(BEGIN VIDEO CLIP)
NELSON DEMILLE, AUTHOR: I did a lot of research with the Joint Terrorist Task Force here in the city and they said to me — I said, what is the next target in the United States? What is the next target in America for terrorists? And they said, the World Trade Center. And this was in the year 2000. The World Trade Center had been attacked, if we remember, in February 1993 with a truck bomb in the basement. They said, look, they missed and they are going to do it next time. And they said to me — and this is 18 months maybe before it happened — it will be Learjets full of explosives and gasoline flying into both towers with suicide bombers...
What happened, it was not a shock to me when it happened that morning because I had heard it a year and a half before.
(END VIDEO CLIP)
These guys won't reveal their sources, but they will tell you what people honestly think and what could be coming our way in the future. It's why I love talking to them; they are well-informed, and many times, way ahead of the game.
In his 1994 book "Debt of Honor," Tom Clancy imagines a rogue pilot taking control of a jet and crashing it into the U.S. Capitol as the president of the United States addresses a Joint Session of Congress. From the book: "The entire east face of the building's southern half was smashed to gravel which shot westward — but the real damage took a second or two more, barely time for the roof to start falling down on the 900 people in the chamber: 100 tons of jet fuel erupted from the shredded fuel tanks."
Did you know that Ayn Rand, author of "Atlas Shruugged," had a hard time getting a publisher in America for her book "The Anthem"? One publisher rejected it on the grounds that the author does not understand socialism, which is particularly funny because she was born in St. Petersburg. She was 12 years old the revolution of 1917 broke out. She was there when it happened and violence took place right in front of her. She lived there until she was in her 20s. She saw the brutality of communism.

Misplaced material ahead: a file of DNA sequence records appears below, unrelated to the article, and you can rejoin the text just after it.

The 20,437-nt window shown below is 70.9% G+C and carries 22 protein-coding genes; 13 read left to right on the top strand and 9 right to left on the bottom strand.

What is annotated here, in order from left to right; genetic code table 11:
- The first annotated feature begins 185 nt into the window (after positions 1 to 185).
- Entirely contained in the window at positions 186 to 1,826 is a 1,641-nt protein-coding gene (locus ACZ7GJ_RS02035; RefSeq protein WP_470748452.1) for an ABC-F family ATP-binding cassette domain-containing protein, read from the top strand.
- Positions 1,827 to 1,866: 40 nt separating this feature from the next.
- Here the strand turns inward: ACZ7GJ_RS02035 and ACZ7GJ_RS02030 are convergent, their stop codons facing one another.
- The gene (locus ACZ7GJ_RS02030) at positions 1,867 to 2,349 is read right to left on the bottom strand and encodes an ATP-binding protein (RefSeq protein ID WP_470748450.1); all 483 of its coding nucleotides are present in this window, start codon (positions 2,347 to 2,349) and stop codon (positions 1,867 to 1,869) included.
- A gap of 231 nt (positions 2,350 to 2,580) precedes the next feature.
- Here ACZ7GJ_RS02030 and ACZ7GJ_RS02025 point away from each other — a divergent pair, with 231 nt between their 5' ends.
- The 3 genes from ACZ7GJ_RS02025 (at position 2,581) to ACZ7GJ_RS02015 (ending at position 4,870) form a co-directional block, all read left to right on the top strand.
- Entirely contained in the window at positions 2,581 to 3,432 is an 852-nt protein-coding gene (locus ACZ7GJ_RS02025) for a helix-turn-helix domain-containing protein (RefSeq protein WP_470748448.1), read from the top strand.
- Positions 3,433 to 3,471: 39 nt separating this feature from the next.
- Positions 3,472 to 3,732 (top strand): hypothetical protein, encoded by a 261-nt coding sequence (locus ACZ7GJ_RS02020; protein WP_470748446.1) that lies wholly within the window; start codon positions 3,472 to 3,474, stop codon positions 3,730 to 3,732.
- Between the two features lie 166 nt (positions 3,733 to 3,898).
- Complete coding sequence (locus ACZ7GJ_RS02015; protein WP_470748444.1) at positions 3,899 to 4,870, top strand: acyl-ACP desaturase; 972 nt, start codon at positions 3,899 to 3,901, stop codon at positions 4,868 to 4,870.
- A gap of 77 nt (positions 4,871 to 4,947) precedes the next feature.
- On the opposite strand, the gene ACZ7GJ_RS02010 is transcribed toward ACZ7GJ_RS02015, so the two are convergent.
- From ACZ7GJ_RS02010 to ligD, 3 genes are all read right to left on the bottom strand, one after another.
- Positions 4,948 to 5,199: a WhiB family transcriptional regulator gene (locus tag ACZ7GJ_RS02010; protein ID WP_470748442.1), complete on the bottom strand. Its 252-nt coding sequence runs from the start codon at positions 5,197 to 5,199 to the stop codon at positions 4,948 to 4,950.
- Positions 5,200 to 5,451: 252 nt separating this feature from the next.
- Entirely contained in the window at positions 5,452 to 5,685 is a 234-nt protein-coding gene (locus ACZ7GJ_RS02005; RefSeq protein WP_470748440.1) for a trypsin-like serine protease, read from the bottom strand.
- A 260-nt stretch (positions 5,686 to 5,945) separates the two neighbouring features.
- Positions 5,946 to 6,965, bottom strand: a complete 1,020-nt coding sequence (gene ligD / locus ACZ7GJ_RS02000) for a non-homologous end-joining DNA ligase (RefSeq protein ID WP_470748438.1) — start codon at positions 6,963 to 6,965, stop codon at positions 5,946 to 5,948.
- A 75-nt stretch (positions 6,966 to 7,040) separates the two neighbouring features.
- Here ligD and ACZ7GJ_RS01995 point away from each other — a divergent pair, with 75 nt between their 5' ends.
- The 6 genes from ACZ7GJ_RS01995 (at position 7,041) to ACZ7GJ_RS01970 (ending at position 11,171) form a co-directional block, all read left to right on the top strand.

You'd think the media would love a success story like this, but Ayn Rand was soundly mocked in the media. Even after achieving success, she was still routinely bashed by critics. Here's what the media elite thought of "Atlas Shrugged":
• "Not in any literary sense a serious novel" — The New York Times
• "Somebody has called it: 'Excruciatingly awful.' I find it a remarkably silly book. It is certainly a bumptious one. Its story is preposterous." — Whittaker Chambers
• "As an instrument of propaganda, this book is a moderate success; as a work of art, it is a noble failure" — Portsmouth Star
• "1,168 Pages of Soap Opera Philosophy and Propaganda" — The Savannah News
Just how strange were the concepts in it? Let's see: The book focuses on how politicians respond to crises — many times created by themselves — by creating new government programs, laws and regulations. She wrote in "The Voice of Reason": "One of the methods used by statists to destroy capitalism consists in establishing controls that tie a given industry hand and foot, making it unable to solve its problems, then declaring that freedom has failed and stronger controls are necessary."
Is that not happening today? How many times have you heard "capitalism has failed"?
She also showed how politicians would dress their redistributive legislation in happy sounding names. Sound familiar? Tell me which ones are from the book and which one is real:
• "Anti-greed Act"
• "Emergency Economic Stabilization Act"
• "Equalization of Opportunity Act"
Clearly, Ayn Rand had no idea what she was talking about.
— Watch Glenn Beck weekdays at 5p & 2a ET on Fox News Channel